So, let’s get the first thing out the way quite quickly: AMID EVIL, like its 90s and early 00s inspirations (Specifically, games like the Heretic/Hexen series), can get pretty twitchy, real fast. None of the enemies, individually, are that smart, are pattern based, and can be dealt with by virtue of being faster than them and hitting them really hard with whatever flavour of magic beatdown you happen to be using at that time (And there are several, each with nice, meaty effects to sink your teeth into, especially with Soul Mode unleashed.) But, from early on, there’s never just one, but a small army. Killing that small army is, to be fair, a cathartic as hell experience. But I often find myself coming out of fights with my HP barely inside the double digits, hunting for health pickups, a lot.

…And when there’s a lot of them… Ohhh boy, you’re in trouble!

So, essentially, it gets twitchy pretty fast, and I wouldn’t really recommend it to newcomers to first person shooters. But, y’know what? That’s alright. It is what it is, and what it is is a spectacle of gibs (some of which are, themselves, mini enemies later on), sound and fury, but, unlike the shakespeare monologue, it signifies one step closer to an interesting boss, a new locale, and new, more interesting enemies to defeat. Considering the game has seven episodes, each with their own flavour, there’s essentially a lot to play here.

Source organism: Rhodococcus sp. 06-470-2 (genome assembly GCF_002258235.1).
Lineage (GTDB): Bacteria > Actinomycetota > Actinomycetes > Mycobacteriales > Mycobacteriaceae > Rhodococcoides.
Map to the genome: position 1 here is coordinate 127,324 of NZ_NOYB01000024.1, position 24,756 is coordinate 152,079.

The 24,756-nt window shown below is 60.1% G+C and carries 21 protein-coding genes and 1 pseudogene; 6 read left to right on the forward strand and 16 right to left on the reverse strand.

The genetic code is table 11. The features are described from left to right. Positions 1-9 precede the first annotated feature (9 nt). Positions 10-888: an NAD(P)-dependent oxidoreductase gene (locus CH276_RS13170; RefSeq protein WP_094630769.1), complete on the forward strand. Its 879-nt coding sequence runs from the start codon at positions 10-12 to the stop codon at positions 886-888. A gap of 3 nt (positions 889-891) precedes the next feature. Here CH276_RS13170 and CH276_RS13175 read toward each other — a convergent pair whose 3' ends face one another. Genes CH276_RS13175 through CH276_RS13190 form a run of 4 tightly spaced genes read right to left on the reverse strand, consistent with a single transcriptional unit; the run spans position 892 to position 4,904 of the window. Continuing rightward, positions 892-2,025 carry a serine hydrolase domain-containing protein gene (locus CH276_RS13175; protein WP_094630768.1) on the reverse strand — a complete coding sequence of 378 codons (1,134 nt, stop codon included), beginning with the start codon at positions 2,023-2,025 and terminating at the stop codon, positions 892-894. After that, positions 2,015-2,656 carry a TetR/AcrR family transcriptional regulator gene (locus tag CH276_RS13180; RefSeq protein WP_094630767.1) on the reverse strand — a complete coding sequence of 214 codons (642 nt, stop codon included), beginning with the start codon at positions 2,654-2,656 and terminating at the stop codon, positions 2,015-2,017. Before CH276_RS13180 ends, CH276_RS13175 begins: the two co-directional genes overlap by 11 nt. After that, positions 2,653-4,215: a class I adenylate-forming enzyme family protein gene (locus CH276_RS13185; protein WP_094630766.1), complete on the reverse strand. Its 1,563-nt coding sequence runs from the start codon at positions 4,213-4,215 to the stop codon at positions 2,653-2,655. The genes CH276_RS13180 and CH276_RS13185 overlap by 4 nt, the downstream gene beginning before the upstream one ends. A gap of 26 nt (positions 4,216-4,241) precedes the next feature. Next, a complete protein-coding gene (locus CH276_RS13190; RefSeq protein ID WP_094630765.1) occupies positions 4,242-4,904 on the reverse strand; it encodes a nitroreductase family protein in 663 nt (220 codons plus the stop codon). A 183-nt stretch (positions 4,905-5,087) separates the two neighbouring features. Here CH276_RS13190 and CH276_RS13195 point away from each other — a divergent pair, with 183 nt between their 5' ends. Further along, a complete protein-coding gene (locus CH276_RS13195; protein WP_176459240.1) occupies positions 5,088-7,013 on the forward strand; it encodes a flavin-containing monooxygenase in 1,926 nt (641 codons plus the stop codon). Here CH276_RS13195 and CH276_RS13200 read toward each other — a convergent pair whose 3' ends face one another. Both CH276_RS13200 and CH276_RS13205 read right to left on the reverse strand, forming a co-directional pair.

An example of a beautiful environment. Shamelessly cribbed from my last review.

Okay, so… Apart from the menus, the lack of a map of some description can sometimes hurt it. Like DUSK, the game is very fond of trap labyrinths, secrets, and monster closets. Overall, though, while it doesn’t like to move beyond its very Quake 2 comfort zone, it aesthetically pleases, with good music, good weapon effects, and interesting low-poly visuals… Oh, and being fast as heck. As mentioned, not really for players new to FPS, but definitely a cool one to give a go.

The Mad Welshman would, honestly, root for the eyeball things if they’d let him. But they don’t.